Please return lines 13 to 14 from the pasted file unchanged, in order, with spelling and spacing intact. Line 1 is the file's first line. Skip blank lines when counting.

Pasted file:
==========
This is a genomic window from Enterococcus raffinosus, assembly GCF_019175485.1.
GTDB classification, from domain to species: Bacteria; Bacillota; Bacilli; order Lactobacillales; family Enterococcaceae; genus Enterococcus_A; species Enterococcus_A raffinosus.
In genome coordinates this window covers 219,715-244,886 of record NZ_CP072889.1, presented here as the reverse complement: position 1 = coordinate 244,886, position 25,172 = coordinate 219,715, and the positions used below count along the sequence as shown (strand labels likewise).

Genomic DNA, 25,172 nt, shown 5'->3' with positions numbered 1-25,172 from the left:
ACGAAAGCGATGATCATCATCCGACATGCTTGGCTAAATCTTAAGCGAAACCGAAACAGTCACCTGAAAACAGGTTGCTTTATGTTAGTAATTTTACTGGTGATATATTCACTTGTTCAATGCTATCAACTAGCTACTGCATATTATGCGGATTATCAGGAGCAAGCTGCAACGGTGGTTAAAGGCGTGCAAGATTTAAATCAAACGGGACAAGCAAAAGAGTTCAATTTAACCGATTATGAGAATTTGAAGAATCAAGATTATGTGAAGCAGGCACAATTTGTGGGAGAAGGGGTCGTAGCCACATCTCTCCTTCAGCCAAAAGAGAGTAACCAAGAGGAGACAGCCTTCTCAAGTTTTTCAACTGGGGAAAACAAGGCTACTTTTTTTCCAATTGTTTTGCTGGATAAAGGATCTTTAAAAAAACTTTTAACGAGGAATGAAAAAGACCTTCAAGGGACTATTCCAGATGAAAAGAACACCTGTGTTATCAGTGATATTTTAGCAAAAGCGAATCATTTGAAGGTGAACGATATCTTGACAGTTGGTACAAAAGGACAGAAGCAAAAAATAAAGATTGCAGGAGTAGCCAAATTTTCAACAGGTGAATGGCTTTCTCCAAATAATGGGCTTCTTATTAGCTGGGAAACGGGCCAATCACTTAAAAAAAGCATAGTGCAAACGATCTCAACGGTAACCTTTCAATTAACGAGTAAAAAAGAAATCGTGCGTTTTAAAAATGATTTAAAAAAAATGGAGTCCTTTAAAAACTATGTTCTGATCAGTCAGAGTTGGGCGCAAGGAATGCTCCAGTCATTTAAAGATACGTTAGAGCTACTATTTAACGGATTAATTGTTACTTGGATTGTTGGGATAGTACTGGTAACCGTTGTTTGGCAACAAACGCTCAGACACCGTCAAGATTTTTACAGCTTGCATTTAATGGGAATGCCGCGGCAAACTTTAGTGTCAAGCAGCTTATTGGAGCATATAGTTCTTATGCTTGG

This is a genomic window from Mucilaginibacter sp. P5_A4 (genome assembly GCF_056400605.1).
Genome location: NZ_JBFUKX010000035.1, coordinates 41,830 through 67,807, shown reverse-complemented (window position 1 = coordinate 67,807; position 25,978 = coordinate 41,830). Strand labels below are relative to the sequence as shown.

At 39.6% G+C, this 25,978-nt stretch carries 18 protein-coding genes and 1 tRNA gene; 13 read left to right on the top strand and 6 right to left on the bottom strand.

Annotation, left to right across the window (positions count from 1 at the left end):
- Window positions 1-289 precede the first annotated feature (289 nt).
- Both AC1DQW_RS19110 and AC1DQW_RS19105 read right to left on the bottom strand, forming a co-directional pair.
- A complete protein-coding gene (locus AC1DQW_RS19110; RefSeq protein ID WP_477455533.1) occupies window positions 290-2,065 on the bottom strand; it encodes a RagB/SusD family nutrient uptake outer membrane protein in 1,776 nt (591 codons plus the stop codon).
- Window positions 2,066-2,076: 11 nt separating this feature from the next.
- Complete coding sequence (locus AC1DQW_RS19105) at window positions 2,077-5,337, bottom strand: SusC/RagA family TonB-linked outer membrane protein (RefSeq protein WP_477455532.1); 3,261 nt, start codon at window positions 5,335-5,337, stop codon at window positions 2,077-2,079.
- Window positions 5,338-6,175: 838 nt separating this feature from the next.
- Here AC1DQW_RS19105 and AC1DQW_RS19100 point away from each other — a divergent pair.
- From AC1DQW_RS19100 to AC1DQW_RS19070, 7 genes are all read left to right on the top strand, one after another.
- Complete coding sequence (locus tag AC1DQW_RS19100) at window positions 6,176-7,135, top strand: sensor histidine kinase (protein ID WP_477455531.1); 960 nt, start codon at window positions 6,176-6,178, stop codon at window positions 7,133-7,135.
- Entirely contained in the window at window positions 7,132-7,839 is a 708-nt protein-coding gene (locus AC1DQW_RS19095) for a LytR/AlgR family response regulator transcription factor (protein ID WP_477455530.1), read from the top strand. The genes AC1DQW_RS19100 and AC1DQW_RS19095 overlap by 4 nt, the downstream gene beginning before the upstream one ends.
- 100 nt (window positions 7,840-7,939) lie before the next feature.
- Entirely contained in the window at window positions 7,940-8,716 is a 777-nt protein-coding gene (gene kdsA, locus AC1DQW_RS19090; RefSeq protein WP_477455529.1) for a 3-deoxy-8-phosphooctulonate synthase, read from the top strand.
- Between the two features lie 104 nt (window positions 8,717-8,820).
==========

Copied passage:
- Window positions 2,066-2,076: 11 nt separating this feature from the next.
- Complete coding sequence (locus AC1DQW_RS19105) at window positions 2,077-5,337, bottom strand: SusC/RagA family TonB-linked outer membrane protein (RefSeq protein WP_477455532.1); 3,261 nt, start codon at window positions 5,335-5,337, stop codon at window positions 2,077-2,079.